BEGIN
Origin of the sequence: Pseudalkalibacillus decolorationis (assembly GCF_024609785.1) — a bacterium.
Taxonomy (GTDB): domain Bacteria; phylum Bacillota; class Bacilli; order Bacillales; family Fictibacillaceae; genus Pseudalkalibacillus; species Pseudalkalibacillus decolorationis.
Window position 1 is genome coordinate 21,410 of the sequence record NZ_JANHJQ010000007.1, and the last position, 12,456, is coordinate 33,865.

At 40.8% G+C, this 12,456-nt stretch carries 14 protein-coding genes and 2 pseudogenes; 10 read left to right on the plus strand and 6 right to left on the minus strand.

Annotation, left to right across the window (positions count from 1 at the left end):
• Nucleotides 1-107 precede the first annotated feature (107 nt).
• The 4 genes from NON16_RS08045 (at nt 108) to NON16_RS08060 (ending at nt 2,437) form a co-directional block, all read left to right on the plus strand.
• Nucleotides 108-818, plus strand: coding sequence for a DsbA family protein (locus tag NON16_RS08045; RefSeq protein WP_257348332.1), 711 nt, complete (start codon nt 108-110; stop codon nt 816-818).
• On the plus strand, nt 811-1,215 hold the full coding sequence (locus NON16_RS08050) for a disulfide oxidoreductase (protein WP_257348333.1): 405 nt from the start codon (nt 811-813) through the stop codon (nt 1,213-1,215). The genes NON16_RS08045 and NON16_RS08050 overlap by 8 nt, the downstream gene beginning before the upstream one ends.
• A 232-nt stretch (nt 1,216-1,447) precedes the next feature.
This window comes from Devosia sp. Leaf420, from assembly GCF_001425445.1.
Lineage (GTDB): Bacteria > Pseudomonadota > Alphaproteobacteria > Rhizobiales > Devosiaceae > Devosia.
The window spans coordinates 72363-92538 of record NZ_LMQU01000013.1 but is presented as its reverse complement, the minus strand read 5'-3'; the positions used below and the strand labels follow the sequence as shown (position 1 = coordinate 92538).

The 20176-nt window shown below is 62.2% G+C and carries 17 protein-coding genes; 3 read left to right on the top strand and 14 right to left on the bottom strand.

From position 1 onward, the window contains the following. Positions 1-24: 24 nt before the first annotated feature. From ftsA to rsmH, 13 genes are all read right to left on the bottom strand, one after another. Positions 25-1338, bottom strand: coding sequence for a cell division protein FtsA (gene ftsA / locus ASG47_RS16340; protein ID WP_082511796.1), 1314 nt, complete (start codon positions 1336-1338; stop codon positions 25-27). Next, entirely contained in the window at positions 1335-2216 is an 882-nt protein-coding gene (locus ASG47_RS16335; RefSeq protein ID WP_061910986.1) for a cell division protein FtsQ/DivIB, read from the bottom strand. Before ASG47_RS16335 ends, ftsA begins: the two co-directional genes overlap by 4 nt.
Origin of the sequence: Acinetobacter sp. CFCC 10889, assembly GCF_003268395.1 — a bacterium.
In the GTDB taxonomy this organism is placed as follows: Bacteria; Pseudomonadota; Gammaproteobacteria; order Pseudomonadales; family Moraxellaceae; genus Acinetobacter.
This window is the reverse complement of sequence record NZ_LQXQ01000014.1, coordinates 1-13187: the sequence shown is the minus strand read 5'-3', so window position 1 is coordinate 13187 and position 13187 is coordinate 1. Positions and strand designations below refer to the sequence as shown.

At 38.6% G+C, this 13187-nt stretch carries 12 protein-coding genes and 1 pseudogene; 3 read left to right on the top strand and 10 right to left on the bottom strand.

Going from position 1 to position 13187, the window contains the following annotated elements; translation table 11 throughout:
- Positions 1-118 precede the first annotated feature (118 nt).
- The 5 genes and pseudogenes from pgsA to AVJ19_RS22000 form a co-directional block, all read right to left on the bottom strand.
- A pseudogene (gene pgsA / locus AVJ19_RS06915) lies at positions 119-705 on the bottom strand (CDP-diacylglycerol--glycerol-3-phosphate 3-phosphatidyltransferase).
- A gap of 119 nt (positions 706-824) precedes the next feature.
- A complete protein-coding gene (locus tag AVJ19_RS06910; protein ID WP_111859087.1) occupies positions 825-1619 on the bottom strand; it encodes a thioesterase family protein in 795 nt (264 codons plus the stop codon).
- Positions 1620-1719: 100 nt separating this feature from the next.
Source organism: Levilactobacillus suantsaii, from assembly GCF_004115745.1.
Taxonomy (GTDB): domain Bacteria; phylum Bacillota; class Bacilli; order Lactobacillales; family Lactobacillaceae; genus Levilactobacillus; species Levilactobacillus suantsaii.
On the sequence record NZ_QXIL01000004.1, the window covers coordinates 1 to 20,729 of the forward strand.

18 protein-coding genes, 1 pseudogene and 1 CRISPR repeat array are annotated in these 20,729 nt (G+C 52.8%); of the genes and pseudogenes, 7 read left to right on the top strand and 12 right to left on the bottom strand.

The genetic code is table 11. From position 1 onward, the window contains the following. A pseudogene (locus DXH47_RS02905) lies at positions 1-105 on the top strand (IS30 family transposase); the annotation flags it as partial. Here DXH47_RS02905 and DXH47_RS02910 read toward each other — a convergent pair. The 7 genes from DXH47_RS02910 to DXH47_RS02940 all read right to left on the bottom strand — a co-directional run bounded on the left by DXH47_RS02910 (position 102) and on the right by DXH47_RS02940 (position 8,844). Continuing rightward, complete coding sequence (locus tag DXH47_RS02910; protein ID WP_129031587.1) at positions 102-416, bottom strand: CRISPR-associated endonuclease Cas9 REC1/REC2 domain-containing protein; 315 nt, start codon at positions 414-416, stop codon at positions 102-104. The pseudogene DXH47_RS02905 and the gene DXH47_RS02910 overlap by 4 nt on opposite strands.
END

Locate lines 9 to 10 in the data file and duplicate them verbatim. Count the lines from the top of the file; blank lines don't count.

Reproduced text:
• On the plus strand, nt 811-1,215 hold the full coding sequence (locus NON16_RS08050) for a disulfide oxidoreductase (protein WP_257348333.1): 405 nt from the start codon (nt 811-813) through the stop codon (nt 1,213-1,215). The genes NON16_RS08045 and NON16_RS08050 overlap by 8 nt, the downstream gene beginning before the upstream one ends.
• A 232-nt stretch (nt 1,216-1,447) precedes the next feature.